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Shops will be given permission to trade around the clock as the high street tries to recoup some of the losses it has suffered during the pandemic, a UK cabinet minister has said.

Retailers normally have to go through a lengthy process to apply to local authorities under the Town and Country Planning Act if they wish to extend hours outside the window of 9am to 7pm.

The communities secretary, Robert Jenrick, said he wanted to remove the bureaucracy to encourage greater trade – allowing shops to open for up to 24 hours a day in December and January.


Writing in the Daily Telegraph, he said: “With these changes local shops can open longer, ensuring more pleasant and safer shopping with less pressure on public transport. How long will be a matter of choice for the shopkeepers and at the discretion of the council, but I suggest we offer these hard-pressed entrepreneurs and businesses the greatest possible flexibility this festive season.

“As local government secretary I am relaxing planning restrictions and issuing an unambiguous request to councils to allow businesses to welcome us into their glowing stores late into the evening and beyond.”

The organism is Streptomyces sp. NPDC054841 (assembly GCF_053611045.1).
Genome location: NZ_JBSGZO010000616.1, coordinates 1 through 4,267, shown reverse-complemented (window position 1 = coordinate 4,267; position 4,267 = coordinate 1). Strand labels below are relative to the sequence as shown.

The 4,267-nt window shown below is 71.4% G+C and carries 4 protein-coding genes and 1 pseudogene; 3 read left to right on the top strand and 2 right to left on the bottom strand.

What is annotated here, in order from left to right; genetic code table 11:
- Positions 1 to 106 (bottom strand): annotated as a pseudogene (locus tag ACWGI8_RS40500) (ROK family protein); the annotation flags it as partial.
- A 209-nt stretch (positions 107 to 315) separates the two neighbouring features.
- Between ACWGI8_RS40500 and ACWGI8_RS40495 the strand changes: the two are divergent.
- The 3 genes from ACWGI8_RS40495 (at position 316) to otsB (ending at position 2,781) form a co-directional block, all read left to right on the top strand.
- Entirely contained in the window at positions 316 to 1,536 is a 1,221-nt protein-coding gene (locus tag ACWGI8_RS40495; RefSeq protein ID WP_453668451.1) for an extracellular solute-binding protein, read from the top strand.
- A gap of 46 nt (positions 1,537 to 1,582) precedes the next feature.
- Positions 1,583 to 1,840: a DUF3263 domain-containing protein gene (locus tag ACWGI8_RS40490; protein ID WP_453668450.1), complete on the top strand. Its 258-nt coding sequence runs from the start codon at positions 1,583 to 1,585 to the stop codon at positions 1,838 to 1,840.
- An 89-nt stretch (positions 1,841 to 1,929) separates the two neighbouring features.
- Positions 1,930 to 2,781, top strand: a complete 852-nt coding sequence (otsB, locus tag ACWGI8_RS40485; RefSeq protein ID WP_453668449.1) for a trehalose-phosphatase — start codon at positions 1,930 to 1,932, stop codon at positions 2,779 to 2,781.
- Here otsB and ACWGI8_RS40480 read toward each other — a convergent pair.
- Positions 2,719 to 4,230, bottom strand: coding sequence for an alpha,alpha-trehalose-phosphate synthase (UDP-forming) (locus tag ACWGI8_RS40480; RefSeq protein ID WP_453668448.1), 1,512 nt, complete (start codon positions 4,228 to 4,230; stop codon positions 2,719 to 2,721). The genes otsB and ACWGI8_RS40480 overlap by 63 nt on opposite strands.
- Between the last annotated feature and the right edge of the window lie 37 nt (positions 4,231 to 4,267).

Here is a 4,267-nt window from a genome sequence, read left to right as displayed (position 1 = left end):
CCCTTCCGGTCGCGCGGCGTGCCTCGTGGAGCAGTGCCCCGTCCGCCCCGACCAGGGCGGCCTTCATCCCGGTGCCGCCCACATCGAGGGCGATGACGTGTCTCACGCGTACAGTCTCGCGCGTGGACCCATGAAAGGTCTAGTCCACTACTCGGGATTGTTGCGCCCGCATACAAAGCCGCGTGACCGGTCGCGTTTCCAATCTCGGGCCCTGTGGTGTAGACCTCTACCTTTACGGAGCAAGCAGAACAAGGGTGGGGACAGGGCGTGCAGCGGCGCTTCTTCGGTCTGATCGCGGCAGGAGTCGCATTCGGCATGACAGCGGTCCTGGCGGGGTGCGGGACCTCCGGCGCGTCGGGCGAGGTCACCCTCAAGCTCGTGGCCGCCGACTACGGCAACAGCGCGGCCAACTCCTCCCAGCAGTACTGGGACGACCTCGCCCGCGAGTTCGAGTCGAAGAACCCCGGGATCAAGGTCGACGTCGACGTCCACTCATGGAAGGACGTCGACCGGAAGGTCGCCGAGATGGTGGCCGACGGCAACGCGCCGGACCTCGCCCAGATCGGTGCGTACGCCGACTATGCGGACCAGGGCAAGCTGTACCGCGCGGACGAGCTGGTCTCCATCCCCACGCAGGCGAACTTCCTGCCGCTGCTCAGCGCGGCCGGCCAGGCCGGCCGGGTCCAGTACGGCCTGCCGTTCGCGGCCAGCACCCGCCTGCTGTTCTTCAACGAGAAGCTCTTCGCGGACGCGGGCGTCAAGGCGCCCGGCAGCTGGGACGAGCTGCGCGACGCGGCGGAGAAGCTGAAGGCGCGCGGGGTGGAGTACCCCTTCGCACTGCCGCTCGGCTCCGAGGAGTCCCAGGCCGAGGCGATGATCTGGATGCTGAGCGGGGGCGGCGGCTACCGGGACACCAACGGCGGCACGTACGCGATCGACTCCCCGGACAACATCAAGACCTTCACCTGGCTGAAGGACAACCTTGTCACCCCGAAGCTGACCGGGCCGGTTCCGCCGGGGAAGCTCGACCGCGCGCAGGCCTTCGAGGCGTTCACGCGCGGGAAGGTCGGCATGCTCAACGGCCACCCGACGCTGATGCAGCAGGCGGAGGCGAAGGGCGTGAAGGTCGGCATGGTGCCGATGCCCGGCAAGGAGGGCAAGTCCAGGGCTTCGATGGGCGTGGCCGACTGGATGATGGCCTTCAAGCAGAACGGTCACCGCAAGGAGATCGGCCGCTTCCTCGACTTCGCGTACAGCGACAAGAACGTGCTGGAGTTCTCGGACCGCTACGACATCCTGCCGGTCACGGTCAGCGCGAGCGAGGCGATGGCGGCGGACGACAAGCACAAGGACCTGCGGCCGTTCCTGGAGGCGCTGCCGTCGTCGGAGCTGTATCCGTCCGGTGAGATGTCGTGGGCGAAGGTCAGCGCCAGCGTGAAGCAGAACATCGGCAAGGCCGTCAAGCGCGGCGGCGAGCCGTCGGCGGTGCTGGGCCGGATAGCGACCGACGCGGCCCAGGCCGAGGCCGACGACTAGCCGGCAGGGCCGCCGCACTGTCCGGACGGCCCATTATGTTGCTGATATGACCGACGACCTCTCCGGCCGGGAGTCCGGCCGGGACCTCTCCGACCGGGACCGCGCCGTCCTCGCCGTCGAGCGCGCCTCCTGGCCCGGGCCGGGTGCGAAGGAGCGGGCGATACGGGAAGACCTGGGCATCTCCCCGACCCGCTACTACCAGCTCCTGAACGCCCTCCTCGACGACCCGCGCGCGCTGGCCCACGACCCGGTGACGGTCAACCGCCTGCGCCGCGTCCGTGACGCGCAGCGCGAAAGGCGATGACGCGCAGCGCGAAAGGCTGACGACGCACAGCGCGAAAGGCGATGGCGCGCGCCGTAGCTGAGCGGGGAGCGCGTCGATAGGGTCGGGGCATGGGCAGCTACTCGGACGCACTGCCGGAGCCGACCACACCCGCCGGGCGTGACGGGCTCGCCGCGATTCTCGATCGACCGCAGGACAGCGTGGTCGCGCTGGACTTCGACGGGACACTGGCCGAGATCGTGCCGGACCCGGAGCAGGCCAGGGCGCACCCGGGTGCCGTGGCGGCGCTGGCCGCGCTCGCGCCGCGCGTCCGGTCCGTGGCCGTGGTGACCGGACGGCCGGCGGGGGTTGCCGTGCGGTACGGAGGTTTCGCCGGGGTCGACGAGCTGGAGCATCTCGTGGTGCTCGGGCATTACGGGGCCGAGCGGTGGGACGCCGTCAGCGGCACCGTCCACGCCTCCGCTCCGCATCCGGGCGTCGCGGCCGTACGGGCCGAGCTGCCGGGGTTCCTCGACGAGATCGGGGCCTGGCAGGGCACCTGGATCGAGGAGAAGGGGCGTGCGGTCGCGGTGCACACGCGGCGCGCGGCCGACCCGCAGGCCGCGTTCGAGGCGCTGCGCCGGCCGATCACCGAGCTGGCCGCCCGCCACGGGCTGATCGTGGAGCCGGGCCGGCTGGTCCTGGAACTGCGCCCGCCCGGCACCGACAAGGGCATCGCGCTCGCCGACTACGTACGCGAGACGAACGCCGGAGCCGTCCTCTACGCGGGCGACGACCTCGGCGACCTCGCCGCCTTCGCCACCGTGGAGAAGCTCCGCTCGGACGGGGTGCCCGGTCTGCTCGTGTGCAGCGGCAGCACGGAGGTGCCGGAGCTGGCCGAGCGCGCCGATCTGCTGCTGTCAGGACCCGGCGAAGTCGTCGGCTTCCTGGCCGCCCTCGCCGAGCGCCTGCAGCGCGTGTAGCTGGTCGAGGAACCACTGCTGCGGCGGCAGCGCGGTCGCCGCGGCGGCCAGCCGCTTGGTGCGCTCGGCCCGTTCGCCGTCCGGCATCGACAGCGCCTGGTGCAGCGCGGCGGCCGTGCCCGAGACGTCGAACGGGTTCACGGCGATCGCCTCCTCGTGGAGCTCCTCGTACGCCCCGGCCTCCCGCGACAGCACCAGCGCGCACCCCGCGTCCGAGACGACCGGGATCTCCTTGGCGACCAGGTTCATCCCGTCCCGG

It comes after Jenrick suggested some areas could be moved into a lower tier when the first 14-day review of the latest system of tiered local controls takes place in mid-December.

Tier chart

A record number of shops closed during the first half of 2020 due to the coronavirus lockdown, according to research from the Local Data Company and PwC.

A total of 11,000 chain operator outlets shut between January and August this year, while about 5,000 shops opened, leaving a net decline of 6,000 stores, almost double the drop during the same period last year.

Sir Philip Green’s Arcadia Group, which runs the Topshop, Dorothy Perkins and Burton brands, has been revealed to be on the brink of collapse with about 15,000 jobs at risk.


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Arcadia on brink of collapse; record month for stock markets – business live | Business

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A Topshop branch in Leeds, West Yorkshire, last night

A Topshop branch in Leeds, West Yorkshire, last night Photograph: Christopher Thomond/The Guardian

Good morning, and welcome to our rolling coverage of the world economy, the financial markets, the eurozone and business.
Arcadia is on the brink of becoming the biggest corporate casualty of Britain’s Covid-19 crisis. Sir Philip Green’s retail group is expected to filed for administration as soon as today, having failed to agree a rescue deal to keep the company afloat.

The move would put 13,000 staff at risk at Arcadia’s 500 stores, at its Topshop, Burton and Dorothy Perkins chains, and probably end of Green’s career as a retail magnate.

Covid-19 has been a severe blow for Arcadia. Having failed to seize the opportunity of online shipping, it was already struggling to match faster-growing and more nimble rivals like Asos and Boohoo.com.